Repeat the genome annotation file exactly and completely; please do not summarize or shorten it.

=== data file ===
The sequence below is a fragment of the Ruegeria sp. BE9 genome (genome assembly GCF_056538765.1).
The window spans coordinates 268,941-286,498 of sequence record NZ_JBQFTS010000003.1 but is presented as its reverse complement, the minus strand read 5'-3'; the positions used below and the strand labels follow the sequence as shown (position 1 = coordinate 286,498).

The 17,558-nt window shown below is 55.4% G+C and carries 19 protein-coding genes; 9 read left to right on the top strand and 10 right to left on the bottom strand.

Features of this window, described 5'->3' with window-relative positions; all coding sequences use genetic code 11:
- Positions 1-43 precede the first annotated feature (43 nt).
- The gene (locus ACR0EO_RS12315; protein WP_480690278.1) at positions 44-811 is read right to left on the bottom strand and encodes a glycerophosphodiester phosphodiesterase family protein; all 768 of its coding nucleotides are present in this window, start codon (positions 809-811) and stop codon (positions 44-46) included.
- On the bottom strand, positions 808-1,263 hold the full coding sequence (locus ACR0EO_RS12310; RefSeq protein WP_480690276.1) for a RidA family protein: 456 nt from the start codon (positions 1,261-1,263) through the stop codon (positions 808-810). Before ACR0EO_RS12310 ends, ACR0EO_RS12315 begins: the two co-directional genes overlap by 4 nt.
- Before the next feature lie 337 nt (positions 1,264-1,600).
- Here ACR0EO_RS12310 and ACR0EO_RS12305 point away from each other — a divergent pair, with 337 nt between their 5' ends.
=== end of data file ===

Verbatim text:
The sequence below is a fragment of the Ruegeria sp. BE9 genome (genome assembly GCF_056538765.1).
The window spans coordinates 268,941-286,498 of sequence record NZ_JBQFTS010000003.1 but is presented as its reverse complement, the minus strand read 5'-3'; the positions used below and the strand labels follow the sequence as shown (position 1 = coordinate 286,498).

The 17,558-nt window shown below is 55.4% G+C and carries 19 protein-coding genes; 9 read left to right on the top strand and 10 right to left on the bottom strand.

Features of this window, described 5'->3' with window-relative positions; all coding sequences use genetic code 11:
- Positions 1-43 precede the first annotated feature (43 nt).
- The gene (locus ACR0EO_RS12315; protein WP_480690278.1) at positions 44-811 is read right to left on the bottom strand and encodes a glycerophosphodiester phosphodiesterase family protein; all 768 of its coding nucleotides are present in this window, start codon (positions 809-811) and stop codon (positions 44-46) included.
- On the bottom strand, positions 808-1,263 hold the full coding sequence (locus ACR0EO_RS12310; RefSeq protein WP_480690276.1) for a RidA family protein: 456 nt from the start codon (positions 1,261-1,263) through the stop codon (positions 808-810). Before ACR0EO_RS12310 ends, ACR0EO_RS12315 begins: the two co-directional genes overlap by 4 nt.
- Before the next feature lie 337 nt (positions 1,264-1,600).
- Here ACR0EO_RS12310 and ACR0EO_RS12305 point away from each other — a divergent pair, with 337 nt between their 5' ends.